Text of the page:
I recently (Twitter) ordered and received a Pinebook Pro and wanted to share how I got Wireguard working. Wireguard is a VPN that uses modern cryptography while still being easy to configure for various environments. Unfortunately, even though the kernel module has been merged upstream Manjaro Linux still requires a custom module to be built. Because the kernel sources aren’t included with the distribution as of now, installing the wireguard-dkms package will fail. This post shows how I got the userspace wireguard-go program to work in lieu of the kernel module.
Before I continue, if you’re using the default Debian install that came with the device, you should be able to follow this tutorial which uses Cloudflare’s boringtun Rust implementation. I couldn’t get this tutorial to work so here is an alternative that uses the official Wireguard Go language reference implementation.
Installing the compiler
The Go compiler should be available in all distributions so install it before continuing. On Manjaro Linux you can do so by typing `sudo pamac install go`.
Cloning the repository
You’ll need to clone to source code from the Wireguard repo: `git clone https://git.zx2c4.com/wireguard-go`.
Building the tool
Once cloning has completed, enter the directory and issue `make`. After it completes, you should have ./wireguard-go executable in the same directory.
Launching the tool
Open two terminal windows. In the first, issue
sudo LOG_LEVEL=debug ./wireguard-go -f wg0. This will launch the userspace implementation and create an interface called wg0 which you can see by typing `ip a`.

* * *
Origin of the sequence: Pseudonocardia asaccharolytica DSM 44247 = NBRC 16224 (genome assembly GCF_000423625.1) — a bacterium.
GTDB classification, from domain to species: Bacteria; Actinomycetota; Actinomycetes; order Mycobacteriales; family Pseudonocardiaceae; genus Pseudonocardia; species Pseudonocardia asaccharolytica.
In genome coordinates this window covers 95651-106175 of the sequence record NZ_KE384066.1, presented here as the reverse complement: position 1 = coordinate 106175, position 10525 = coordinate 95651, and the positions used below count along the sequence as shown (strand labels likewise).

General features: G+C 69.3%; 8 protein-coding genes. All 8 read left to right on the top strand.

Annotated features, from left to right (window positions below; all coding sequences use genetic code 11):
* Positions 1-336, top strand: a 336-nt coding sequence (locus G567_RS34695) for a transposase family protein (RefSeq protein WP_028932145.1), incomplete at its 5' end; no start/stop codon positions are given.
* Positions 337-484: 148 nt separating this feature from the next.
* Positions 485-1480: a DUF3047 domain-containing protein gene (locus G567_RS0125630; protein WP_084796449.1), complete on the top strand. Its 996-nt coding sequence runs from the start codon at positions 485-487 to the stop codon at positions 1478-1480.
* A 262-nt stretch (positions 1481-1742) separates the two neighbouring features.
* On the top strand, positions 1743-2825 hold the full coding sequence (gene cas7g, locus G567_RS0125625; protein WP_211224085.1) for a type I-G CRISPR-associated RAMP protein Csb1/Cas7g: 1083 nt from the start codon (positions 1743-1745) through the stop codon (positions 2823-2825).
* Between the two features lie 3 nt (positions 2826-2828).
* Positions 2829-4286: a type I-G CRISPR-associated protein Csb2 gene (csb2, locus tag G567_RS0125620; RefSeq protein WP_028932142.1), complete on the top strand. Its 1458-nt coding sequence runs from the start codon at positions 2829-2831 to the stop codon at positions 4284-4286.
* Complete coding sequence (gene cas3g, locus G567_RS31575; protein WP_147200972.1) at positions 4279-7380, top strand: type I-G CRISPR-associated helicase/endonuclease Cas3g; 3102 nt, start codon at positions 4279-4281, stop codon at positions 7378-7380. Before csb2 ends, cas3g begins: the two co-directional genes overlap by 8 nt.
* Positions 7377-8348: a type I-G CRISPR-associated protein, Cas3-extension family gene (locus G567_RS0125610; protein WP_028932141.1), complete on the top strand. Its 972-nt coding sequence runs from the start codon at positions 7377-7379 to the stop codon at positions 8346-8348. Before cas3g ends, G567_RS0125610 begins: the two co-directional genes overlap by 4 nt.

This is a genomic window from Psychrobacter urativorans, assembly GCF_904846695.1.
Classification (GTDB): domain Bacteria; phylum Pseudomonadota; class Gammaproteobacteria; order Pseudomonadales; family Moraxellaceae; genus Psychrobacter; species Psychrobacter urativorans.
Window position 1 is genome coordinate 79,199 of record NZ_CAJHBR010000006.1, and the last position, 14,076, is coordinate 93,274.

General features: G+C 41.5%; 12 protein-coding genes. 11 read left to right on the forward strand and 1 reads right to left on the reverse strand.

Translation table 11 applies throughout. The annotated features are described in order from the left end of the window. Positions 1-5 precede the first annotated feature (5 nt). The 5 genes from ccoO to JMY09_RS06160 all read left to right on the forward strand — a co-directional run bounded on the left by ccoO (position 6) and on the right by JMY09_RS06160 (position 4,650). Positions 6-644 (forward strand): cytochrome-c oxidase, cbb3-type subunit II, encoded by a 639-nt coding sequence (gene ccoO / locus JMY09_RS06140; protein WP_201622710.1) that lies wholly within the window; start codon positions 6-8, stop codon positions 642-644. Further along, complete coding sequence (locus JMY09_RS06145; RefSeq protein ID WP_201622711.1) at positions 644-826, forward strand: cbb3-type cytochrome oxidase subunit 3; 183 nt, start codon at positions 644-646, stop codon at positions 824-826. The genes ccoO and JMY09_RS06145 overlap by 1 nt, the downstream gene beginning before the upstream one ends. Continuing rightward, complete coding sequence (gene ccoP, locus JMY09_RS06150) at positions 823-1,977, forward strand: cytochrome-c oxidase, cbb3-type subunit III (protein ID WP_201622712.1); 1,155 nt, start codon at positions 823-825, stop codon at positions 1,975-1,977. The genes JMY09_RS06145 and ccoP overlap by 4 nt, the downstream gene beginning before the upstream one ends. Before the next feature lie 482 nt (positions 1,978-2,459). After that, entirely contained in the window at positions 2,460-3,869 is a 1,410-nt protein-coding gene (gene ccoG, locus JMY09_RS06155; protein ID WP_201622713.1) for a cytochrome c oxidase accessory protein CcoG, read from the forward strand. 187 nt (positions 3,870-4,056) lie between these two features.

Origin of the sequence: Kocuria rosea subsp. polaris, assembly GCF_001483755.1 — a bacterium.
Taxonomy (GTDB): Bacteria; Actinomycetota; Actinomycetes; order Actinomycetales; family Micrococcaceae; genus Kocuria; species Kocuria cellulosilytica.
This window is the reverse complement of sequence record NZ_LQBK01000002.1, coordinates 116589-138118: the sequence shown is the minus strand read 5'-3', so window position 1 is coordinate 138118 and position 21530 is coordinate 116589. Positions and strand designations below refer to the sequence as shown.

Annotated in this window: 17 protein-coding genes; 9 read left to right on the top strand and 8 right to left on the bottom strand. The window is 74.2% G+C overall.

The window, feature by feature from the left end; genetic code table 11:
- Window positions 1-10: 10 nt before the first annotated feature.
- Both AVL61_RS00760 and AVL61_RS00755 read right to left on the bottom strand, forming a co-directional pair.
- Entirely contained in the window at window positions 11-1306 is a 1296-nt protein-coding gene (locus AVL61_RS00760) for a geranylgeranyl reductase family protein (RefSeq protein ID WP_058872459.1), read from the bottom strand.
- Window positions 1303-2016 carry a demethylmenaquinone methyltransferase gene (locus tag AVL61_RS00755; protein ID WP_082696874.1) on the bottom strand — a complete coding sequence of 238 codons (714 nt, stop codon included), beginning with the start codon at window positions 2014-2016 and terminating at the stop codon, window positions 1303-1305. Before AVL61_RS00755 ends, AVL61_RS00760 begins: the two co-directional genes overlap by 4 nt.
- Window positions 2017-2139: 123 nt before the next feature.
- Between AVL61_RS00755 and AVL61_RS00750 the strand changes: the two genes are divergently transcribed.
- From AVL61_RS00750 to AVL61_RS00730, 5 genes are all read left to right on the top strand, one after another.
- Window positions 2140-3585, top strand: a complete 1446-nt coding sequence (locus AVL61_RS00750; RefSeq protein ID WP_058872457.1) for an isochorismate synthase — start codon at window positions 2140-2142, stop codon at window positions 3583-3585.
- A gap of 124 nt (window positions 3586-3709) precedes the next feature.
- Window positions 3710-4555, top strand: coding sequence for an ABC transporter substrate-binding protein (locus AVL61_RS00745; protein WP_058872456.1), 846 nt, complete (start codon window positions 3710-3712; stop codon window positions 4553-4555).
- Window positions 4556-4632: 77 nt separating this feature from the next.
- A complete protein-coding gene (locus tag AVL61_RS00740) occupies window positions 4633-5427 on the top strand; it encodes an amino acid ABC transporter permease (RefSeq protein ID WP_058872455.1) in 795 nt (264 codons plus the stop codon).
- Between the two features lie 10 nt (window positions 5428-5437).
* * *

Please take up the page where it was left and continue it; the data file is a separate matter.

Configuring and bringing up the Wireguard interface
Bringing up the interface is almost as simple as presented in the docs but because we’re running Manjaro Linux we’ll need to make sure it works well with NetworkManager. The first step is mark the interface along with any similarly named interfaces as unmanaged. Create the following file and restart NetworkManager.
/etc/NetworkManager/conf.d/wireguard-unmanaged.conf [keyfile] unmanaged-devices=interface-name:wg* # systemctl restart NetworkManager
In a new terminal window, issue the following commands, taking into account your configuration. Before continuing you’ll also need to have a valid /etc/wireguard/wg0.conf that uses `wg` syntax not wg-quick syntax. Check the manpage for wg to confirm. Note that CLIENT_IP_ADDRESS and PEER_IP_ADDRESS_OR_RANGE refers to the address Wireguard interface address space.
# ip address add dev wg0 CLIENT_IP_ADDRESS peer PEER_IP_ADDRESS_OR_RANGE # wg setconf wg0 /etc/wireguard/wg0.conf # ip link set mtu 1420 up dev wg0 # ip route add PEER_IP_ADDRESS_OR_RANGE dev wg0
Finally, as per Thaller’s post on the GNOME blogs, if you don’t issue the last command we’ll need to let NetworkManager know about the new route. List your current connections with
nmcli conn show and copy the UUID for your current connection below. Replace GATEWAY and WIREGUARD_ENDPOINT with the actual IP addressses.
nmcli connection modify UUID +ipv4.routes "WIREGUARD_ENDPOINT/32 GATEWAY"
This should be sufficient to set up the VPN. You’ll see the handshake initiated and completed in the other terminal window.
Let me know if this worked for you. DNS resolution is still problematic because NetworkManager doesn’t adjust resolvconf to accomodate the new route. If you manage to get that working correctly, please let me know on Twitter.